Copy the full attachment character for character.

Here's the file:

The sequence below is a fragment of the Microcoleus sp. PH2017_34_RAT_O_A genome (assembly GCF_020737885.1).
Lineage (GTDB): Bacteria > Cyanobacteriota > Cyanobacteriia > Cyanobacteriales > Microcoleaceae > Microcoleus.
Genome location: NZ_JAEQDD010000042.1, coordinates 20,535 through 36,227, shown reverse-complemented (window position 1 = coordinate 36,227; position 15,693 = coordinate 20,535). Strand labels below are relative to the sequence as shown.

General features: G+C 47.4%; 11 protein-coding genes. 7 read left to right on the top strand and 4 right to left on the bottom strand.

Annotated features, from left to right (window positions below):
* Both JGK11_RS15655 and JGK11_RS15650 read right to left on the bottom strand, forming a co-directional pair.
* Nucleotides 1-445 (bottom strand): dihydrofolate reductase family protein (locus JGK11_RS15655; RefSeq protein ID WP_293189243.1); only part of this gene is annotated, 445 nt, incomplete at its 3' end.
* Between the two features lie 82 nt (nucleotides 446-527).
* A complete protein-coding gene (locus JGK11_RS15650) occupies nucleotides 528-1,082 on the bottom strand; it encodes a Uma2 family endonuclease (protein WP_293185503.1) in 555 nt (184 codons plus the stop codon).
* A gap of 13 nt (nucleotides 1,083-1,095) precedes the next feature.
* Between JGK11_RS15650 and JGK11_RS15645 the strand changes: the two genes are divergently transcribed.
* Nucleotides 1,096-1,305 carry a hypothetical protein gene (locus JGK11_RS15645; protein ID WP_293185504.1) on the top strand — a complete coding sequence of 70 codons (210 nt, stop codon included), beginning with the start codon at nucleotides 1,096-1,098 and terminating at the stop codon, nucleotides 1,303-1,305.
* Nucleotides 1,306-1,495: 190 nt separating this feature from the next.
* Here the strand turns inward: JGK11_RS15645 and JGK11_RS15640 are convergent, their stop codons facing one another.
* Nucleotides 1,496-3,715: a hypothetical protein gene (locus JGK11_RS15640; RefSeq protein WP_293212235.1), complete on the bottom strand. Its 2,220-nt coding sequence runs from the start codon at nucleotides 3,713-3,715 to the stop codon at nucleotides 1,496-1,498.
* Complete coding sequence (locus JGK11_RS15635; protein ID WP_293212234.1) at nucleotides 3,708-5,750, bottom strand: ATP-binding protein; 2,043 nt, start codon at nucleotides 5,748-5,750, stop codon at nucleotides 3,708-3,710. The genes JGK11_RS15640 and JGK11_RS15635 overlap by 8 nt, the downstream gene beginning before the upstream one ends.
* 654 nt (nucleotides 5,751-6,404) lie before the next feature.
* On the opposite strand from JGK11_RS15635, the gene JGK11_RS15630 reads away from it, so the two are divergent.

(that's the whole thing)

The sequence below is a fragment of the Microcoleus sp. PH2017_34_RAT_O_A genome (assembly GCF_020737885.1).
Lineage (GTDB): Bacteria > Cyanobacteriota > Cyanobacteriia > Cyanobacteriales > Microcoleaceae > Microcoleus.
Genome location: NZ_JAEQDD010000042.1, coordinates 20,535 through 36,227, shown reverse-complemented (window position 1 = coordinate 36,227; position 15,693 = coordinate 20,535). Strand labels below are relative to the sequence as shown.

General features: G+C 47.4%; 11 protein-coding genes. 7 read left to right on the top strand and 4 right to left on the bottom strand.

Annotated features, from left to right (window positions below):
* Both JGK11_RS15655 and JGK11_RS15650 read right to left on the bottom strand, forming a co-directional pair.
* Nucleotides 1-445 (bottom strand): dihydrofolate reductase family protein (locus JGK11_RS15655; RefSeq protein ID WP_293189243.1); only part of this gene is annotated, 445 nt, incomplete at its 3' end.
* Between the two features lie 82 nt (nucleotides 446-527).
* A complete protein-coding gene (locus JGK11_RS15650) occupies nucleotides 528-1,082 on the bottom strand; it encodes a Uma2 family endonuclease (protein WP_293185503.1) in 555 nt (184 codons plus the stop codon).
* A gap of 13 nt (nucleotides 1,083-1,095) precedes the next feature.
* Between JGK11_RS15650 and JGK11_RS15645 the strand changes: the two genes are divergently transcribed.
* Nucleotides 1,096-1,305 carry a hypothetical protein gene (locus JGK11_RS15645; protein ID WP_293185504.1) on the top strand — a complete coding sequence of 70 codons (210 nt, stop codon included), beginning with the start codon at nucleotides 1,096-1,098 and terminating at the stop codon, nucleotides 1,303-1,305.
* Nucleotides 1,306-1,495: 190 nt separating this feature from the next.
* Here the strand turns inward: JGK11_RS15645 and JGK11_RS15640 are convergent, their stop codons facing one another.
* Nucleotides 1,496-3,715: a hypothetical protein gene (locus JGK11_RS15640; RefSeq protein WP_293212235.1), complete on the bottom strand. Its 2,220-nt coding sequence runs from the start codon at nucleotides 3,713-3,715 to the stop codon at nucleotides 1,496-1,498.
* Complete coding sequence (locus JGK11_RS15635; protein ID WP_293212234.1) at nucleotides 3,708-5,750, bottom strand: ATP-binding protein; 2,043 nt, start codon at nucleotides 5,748-5,750, stop codon at nucleotides 3,708-3,710. The genes JGK11_RS15640 and JGK11_RS15635 overlap by 8 nt, the downstream gene beginning before the upstream one ends.
* 654 nt (nucleotides 5,751-6,404) lie before the next feature.
* On the opposite strand from JGK11_RS15635, the gene JGK11_RS15630 reads away from it, so the two are divergent.